Earlier today, the U.S. Senate voted 40 to 59 not to proceed on Sen. Tom Coburn's proposal to end $6 billion in ethanol tax subsidies. The issue has been a tough call for many Republicans, because voting against Coburn leaves them open to attacks that they support ethanol subsidies, while voting with him puts them at odds with Grover Norquist's Americans for Tax Reform.
Forty one current Senators have signed an ATR pledge that they would not vote to rescind any tax credits or deductions without offsetting it with tax cuts elsewhere. So does that mean that those 34 Republicans who voted today to move ahead with the Coburn amendment were violating the pledge? The answer is no, according to ATR.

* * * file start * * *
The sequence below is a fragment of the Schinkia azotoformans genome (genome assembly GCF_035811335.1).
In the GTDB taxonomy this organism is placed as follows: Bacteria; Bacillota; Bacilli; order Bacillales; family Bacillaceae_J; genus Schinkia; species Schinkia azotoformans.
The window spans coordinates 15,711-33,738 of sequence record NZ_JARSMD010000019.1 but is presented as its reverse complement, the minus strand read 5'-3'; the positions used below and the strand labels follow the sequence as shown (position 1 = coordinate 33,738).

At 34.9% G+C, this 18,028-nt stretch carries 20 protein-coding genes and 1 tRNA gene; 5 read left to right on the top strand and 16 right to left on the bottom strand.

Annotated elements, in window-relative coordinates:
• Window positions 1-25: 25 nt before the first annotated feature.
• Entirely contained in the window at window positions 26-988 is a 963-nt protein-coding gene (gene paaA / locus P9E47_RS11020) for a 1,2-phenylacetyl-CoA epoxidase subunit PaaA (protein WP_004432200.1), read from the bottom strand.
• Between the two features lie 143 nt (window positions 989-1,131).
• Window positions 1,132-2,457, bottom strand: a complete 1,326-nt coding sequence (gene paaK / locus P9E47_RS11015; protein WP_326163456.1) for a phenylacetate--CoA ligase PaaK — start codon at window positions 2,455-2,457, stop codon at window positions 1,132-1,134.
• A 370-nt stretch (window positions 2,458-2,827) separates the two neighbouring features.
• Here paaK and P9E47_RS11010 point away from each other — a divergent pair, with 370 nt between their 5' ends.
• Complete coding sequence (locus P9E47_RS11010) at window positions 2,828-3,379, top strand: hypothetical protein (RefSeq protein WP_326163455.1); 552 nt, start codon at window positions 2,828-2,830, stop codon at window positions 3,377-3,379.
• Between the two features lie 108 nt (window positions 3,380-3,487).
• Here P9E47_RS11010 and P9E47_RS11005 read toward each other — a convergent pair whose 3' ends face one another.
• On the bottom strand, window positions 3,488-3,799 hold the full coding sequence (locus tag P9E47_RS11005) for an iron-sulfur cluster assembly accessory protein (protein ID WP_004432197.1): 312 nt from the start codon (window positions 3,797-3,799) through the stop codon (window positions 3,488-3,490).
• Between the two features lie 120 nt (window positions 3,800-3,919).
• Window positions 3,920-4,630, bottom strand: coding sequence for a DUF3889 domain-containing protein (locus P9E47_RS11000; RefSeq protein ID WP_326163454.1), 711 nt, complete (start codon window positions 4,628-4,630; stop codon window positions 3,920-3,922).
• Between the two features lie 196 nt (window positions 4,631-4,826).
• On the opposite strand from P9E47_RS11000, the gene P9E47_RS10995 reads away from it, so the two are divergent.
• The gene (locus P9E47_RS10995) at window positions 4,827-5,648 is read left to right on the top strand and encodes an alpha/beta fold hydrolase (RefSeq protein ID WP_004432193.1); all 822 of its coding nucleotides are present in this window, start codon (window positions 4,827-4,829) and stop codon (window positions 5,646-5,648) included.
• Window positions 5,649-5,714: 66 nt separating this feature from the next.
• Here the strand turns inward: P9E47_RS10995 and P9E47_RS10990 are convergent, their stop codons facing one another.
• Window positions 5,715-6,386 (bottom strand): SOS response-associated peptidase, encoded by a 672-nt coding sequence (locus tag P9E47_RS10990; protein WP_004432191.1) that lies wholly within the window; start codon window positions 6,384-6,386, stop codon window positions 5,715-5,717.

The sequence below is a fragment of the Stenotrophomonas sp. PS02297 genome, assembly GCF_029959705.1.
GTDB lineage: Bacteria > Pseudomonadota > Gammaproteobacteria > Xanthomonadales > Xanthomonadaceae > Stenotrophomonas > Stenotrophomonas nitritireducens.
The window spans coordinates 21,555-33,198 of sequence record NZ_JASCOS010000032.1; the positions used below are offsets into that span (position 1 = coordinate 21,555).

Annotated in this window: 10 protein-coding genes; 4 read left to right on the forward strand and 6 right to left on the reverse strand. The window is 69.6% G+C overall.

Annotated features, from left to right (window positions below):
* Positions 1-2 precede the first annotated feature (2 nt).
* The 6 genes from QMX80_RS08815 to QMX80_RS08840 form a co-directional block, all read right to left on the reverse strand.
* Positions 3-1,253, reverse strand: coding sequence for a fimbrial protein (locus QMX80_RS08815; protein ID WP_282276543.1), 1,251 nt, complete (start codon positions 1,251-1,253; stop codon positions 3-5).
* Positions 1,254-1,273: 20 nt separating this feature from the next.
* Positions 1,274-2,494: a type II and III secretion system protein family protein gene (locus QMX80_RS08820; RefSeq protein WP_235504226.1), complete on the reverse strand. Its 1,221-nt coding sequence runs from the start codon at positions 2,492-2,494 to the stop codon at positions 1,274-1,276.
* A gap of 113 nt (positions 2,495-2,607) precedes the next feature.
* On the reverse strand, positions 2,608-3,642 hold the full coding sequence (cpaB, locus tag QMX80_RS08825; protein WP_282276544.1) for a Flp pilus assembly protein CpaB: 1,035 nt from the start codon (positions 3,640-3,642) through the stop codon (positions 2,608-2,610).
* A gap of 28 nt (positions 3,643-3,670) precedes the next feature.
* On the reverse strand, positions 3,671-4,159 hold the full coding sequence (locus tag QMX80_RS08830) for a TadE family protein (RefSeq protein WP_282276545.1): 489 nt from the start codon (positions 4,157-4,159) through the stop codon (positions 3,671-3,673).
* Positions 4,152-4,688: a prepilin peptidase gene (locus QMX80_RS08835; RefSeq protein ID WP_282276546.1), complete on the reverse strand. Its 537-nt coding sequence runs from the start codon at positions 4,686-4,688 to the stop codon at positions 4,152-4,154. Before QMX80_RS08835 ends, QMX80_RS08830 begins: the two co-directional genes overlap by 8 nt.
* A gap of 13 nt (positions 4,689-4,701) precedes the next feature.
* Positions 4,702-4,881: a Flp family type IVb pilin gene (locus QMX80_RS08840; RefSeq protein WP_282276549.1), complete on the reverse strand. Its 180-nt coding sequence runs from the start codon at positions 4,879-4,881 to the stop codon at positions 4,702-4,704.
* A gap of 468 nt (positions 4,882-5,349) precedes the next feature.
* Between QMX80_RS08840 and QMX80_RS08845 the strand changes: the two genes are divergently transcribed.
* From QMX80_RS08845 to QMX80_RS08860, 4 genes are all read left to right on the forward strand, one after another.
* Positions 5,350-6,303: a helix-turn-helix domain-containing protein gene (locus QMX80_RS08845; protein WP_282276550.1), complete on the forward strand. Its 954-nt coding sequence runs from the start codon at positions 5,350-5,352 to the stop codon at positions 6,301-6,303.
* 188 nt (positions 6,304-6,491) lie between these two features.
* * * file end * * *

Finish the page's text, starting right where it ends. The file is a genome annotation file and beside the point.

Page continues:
Ryan Ellis of ATR explained that the group would not consider it a violation of the pledge as long as Senators also supported an amendment proposed by Sen. Jim DeMint, R-S.C., that would have had offsetting tax cuts. Today's vote was merely on letting the Coburn amendment proceed. Had it prevailed, Senators would have had the chance to vote for the offsetting DeMint amendment.
But as things stand, Ellis said, “nobody had an opportunity to break the pledge in this process.”